For years, most health care has taken place under a one-size-fits-all model. Individual doctors may tailor treatment plans and medications, but the overall approach has tended to be more general. But a new nationwide, large-scale research program aims to change that model and ensure that people from all backgrounds have an equal opportunity for quality health care.

Every person is different and requires medical attention that realizes the diverse makeup of Americans and adjusts to fit patients’ specific needs. The All of Us Research Program has a main goal to include more individuals who have traditionally been under-represented in health research, such as People of Color, the LGBTQ community, seniors over 65, those living in rural areas, low income individuals and those without a high school diploma. The research program has already recruited more than 360,000 people to participate in the study, which is expected to last at least 10 years. The program is continuing to reach more people across the nation and increase participation in the study. The more people who are reached means there’s more opportunity in the various health needs researchers can study, allowing multiple health conditions to be examined at the same time.

“It’s really meant to cover anything and everything,” said Julie Moore Vogel, director of research implementation at the All of Us Research Program at Scripps Research Translational Institute. “Researchers from around the world can bring their questions to the table. The potential of the study to be translated in many ways is really powerful.”

All of Us not only expands opportunity for medical breakthroughs, it also provides participants with health information they may not otherwise have received without extensive doctor visits or high-end technology. Researchers are hoping to soon share genetic results with participants. That information will include health-relevant information such as drugs that might cause adverse reactions or diseases that a person may have a higher chance of contracting, according to Katie Baca-Motes, program director for All of Us. Another upcoming project includes distributing Fitbits to program participants.

“These can help us collect data from people who might not otherwise buy a Fitbit,” Baca-Motes said. “They have become so advanced now, so we’re really excited about what we can learn from those. It’s a nice perk for the participants and it helps contribute data to the program.”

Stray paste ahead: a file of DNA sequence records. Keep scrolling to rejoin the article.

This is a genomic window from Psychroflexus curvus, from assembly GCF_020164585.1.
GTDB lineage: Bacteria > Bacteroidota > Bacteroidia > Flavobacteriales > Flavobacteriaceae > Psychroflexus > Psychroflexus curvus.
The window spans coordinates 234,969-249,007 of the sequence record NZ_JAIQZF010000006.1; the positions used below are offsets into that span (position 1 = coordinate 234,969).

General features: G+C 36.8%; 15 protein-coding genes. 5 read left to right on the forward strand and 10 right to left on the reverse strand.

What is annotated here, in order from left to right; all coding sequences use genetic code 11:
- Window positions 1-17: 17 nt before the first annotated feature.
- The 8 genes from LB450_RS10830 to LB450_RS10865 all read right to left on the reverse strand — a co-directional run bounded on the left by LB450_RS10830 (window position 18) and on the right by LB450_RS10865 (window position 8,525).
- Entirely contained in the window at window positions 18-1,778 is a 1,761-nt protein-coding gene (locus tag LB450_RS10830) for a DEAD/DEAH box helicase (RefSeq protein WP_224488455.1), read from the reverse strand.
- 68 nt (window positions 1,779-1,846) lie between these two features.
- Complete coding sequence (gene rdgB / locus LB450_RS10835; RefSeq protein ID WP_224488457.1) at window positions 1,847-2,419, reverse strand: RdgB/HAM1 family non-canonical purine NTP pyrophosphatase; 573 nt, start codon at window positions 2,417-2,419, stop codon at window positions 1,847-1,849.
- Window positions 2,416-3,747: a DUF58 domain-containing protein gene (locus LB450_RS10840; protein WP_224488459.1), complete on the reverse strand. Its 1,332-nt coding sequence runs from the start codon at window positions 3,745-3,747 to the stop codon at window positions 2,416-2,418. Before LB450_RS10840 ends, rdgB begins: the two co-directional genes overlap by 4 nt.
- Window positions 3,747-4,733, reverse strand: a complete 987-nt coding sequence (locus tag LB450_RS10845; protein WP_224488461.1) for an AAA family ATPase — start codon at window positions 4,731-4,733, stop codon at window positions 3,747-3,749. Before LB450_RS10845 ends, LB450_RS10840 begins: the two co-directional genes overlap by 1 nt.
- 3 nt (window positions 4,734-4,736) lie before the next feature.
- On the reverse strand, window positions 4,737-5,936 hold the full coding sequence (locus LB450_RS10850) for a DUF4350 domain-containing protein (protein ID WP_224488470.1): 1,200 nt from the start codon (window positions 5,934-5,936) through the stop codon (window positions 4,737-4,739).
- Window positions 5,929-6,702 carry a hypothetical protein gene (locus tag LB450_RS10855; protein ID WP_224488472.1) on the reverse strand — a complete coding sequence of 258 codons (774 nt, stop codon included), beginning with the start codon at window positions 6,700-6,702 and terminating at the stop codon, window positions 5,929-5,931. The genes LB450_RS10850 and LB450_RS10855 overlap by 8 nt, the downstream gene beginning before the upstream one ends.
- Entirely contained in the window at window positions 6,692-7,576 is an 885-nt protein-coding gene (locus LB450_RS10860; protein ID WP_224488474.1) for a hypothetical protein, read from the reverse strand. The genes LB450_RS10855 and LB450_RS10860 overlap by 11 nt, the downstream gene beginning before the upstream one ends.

Researchers are already having success attaining the goal of massive participation. About 50 percent of the current participants are racial minorities, while about 82 percent are from groups that are traditionally under-represented in health research. Vogel said that includes people from rural areas, those with lower education levels and people from all genders and sexual orientation backgrounds.

 “We’re making up for lost time and making sure that the groups reflect the U.S. as a whole,” Vogel said. “We want to make sure that this reflects everyone and that the discoveries we make are relevant to everyone. We’ve seen that in clinical trials. If certain groups are not included, that drug may not work for all people. We’re trying to create this large database so future studies can use the information.”

“Researchers believe the project can have both short- and long-term benefits,” said Baca-Motes. In the short term, the information gathered from research, medical records or genetic sequencing may help identify potential health problems. In addition, participants are working hand-in-hand with researchers as true partners in improving health outcomes.

“In the longer term, we believe we can learn more about medical breakthroughs,” Baca-Motes continued. “We also want to learn about what it takes to get people engaged in their health, participating in health research and ultimately engaged in healthier overall behavior.”

The COVID-19 pandemic is the first test of the power of a resource like All of Us. Vogel said researchers are looking at samples previously collected to see if any contain COVID-19 antibodies.

“We’re particularly trying to see if people had the antibodies before March,” she said. “This gives us a way to look at how the disease was spreading across the country. That work is ongoing. We also have a COVID participant experience survey where we are asking people how COVID has affected their lives. We’re trying to learn more about how the pandemic has affected people in multiple ways and on a long-term basis.”

All of Us wants to build a library of health information that represents everyone and close equity gaps in medical research. To achieve this, the research program is actively working to have one million participants contribute to groundbreaking work.

If you are interested in participating in All of Us research, visit If you have questions about the program, advisors are available from 6 a.m. to 9 p.m. Central time, excluding public holidays. To reach an advisor, call 844-842-2855, email or start a live chat on the website.